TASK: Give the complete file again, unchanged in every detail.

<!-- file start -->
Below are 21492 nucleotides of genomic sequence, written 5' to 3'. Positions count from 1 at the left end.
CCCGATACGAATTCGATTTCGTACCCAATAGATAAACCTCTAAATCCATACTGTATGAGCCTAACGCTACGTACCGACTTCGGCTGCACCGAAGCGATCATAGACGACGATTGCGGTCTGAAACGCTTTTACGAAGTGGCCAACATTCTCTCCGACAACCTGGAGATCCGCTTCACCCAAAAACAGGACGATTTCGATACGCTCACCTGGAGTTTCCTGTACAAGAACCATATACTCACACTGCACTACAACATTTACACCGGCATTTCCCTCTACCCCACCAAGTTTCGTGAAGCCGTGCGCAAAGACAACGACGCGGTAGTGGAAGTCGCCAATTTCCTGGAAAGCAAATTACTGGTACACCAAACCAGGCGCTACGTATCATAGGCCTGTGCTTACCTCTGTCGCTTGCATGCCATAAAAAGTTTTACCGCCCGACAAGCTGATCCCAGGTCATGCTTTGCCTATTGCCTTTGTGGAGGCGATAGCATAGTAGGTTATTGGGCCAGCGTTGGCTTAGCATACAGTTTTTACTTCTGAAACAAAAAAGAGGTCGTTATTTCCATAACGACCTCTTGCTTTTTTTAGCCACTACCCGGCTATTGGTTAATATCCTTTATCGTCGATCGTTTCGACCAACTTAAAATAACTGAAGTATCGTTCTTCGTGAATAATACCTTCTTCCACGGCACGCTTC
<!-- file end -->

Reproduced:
Below are 21492 nucleotides of genomic sequence, written 5' to 3'. Positions count from 1 at the left end.
CCCGATACGAATTCGATTTCGTACCCAATAGATAAACCTCTAAATCCATACTGTATGAGCCTAACGCTACGTACCGACTTCGGCTGCACCGAAGCGATCATAGACGACGATTGCGGTCTGAAACGCTTTTACGAAGTGGCCAACATTCTCTCCGACAACCTGGAGATCCGCTTCACCCAAAAACAGGACGATTTCGATACGCTCACCTGGAGTTTCCTGTACAAGAACCATATACTCACACTGCACTACAACATTTACACCGGCATTTCCCTCTACCCCACCAAGTTTCGTGAAGCCGTGCGCAAAGACAACGACGCGGTAGTGGAAGTCGCCAATTTCCTGGAAAGCAAATTACTGGTACACCAAACCAGGCGCTACGTATCATAGGCCTGTGCTTACCTCTGTCGCTTGCATGCCATAAAAAGTTTTACCGCCCGACAAGCTGATCCCAGGTCATGCTTTGCCTATTGCCTTTGTGGAGGCGATAGCATAGTAGGTTATTGGGCCAGCGTTGGCTTAGCATACAGTTTTTACTTCTGAAACAAAAAAGAGGTCGTTATTTCCATAACGACCTCTTGCTTTTTTTAGCCACTACCCGGCTATTGGTTAATATCCTTTATCGTCGATCGTTTCGACCAACTTAAAATAACTGAAGTATCGTTCTTCGTGAATAATACCTTCTTCCACGGCACGCTTC